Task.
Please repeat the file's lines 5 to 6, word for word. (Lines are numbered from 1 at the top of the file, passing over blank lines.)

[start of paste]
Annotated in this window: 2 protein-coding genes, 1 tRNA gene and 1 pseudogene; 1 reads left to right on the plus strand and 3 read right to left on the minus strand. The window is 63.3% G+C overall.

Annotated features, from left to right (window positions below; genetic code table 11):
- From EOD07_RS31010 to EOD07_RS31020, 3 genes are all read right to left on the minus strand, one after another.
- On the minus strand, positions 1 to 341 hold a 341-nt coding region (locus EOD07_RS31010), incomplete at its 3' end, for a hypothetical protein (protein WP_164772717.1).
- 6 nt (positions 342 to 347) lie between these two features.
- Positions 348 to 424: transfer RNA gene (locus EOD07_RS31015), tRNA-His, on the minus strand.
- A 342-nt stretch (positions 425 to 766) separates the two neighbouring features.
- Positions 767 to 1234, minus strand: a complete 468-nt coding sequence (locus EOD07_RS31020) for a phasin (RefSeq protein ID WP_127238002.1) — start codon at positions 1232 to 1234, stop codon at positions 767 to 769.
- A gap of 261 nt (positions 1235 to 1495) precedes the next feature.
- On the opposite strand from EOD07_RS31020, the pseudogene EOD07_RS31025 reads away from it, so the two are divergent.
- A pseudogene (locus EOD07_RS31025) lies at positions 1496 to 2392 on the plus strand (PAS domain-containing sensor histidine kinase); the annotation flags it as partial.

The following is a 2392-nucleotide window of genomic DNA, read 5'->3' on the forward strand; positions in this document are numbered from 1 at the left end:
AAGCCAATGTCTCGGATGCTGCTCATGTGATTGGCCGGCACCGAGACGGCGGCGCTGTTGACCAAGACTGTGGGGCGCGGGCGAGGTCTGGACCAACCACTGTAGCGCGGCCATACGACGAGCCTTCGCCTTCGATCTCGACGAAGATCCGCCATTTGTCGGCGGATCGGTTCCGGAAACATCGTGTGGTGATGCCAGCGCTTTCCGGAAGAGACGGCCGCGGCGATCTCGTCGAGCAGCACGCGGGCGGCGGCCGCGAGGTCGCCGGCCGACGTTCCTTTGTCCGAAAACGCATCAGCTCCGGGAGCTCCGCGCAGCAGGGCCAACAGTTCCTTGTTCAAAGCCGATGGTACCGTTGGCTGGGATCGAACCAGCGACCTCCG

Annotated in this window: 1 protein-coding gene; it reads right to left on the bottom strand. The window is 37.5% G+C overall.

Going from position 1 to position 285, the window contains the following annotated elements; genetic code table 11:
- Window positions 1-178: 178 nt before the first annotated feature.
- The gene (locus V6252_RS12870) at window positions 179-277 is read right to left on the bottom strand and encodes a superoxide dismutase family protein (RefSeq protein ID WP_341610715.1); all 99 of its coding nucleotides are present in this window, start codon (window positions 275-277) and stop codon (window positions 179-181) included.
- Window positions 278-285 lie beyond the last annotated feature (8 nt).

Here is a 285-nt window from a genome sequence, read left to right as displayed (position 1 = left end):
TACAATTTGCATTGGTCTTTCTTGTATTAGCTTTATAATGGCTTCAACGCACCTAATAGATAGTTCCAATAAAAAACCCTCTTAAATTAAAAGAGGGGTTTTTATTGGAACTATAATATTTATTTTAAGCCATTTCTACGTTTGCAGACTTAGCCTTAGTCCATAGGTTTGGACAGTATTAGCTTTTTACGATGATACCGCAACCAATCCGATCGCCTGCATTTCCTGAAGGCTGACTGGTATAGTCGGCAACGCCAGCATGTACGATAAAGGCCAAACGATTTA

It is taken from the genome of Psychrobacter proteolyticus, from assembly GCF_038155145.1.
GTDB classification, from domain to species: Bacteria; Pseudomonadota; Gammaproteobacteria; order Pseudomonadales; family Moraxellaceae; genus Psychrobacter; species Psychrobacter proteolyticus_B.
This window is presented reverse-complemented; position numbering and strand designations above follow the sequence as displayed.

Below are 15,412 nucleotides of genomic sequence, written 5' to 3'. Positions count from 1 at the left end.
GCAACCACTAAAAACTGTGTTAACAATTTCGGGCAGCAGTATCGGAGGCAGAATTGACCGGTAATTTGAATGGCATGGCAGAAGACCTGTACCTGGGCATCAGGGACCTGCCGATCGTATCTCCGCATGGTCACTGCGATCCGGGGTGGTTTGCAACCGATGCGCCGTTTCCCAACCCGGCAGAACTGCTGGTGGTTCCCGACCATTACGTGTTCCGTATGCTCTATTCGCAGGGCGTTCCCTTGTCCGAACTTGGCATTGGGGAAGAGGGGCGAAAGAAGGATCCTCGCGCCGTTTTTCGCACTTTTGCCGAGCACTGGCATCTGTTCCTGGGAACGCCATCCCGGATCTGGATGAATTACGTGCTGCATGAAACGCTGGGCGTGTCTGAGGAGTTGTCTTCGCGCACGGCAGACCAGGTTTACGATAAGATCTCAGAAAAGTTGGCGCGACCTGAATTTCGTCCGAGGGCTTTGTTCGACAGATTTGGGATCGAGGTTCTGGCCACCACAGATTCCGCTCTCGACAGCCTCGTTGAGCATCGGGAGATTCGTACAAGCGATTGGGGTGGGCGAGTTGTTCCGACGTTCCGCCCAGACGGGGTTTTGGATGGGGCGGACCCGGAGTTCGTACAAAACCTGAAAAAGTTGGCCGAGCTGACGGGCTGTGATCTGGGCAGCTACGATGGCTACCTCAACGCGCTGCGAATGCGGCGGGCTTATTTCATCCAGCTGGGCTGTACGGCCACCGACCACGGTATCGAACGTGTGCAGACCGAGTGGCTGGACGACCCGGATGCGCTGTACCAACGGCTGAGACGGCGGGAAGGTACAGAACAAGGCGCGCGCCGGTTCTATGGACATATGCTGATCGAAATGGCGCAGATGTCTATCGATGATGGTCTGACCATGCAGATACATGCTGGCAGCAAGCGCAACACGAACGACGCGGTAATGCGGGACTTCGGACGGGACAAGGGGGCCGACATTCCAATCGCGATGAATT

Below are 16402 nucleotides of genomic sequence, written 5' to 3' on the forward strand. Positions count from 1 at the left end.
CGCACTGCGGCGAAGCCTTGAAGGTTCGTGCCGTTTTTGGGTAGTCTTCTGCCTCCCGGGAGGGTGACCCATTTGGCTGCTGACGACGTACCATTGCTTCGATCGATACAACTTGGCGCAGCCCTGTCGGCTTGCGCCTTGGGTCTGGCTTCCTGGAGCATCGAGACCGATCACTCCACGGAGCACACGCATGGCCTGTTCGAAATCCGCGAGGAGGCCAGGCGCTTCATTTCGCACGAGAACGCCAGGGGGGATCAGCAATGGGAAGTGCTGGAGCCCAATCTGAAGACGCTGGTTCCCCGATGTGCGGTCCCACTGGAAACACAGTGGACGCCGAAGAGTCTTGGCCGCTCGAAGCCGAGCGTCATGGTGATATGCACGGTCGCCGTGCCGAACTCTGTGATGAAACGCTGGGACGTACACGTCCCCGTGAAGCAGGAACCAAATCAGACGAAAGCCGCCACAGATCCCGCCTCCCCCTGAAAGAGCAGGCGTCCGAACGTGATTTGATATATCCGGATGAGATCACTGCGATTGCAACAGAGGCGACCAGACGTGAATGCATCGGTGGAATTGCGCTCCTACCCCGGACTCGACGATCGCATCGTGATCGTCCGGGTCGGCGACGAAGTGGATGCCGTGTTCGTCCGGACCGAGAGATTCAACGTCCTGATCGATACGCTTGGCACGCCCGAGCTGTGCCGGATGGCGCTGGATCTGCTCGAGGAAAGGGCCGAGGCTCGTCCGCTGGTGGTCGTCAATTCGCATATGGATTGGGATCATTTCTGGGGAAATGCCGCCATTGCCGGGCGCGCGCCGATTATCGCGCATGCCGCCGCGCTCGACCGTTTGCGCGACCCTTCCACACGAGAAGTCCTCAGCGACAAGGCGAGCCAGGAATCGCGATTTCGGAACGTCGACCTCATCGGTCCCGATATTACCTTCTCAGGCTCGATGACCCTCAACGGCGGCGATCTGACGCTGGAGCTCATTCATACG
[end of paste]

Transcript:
- 6 nt (positions 342 to 347) lie between these two features.
- Positions 348 to 424: transfer RNA gene (locus EOD07_RS31015), tRNA-His, on the minus strand.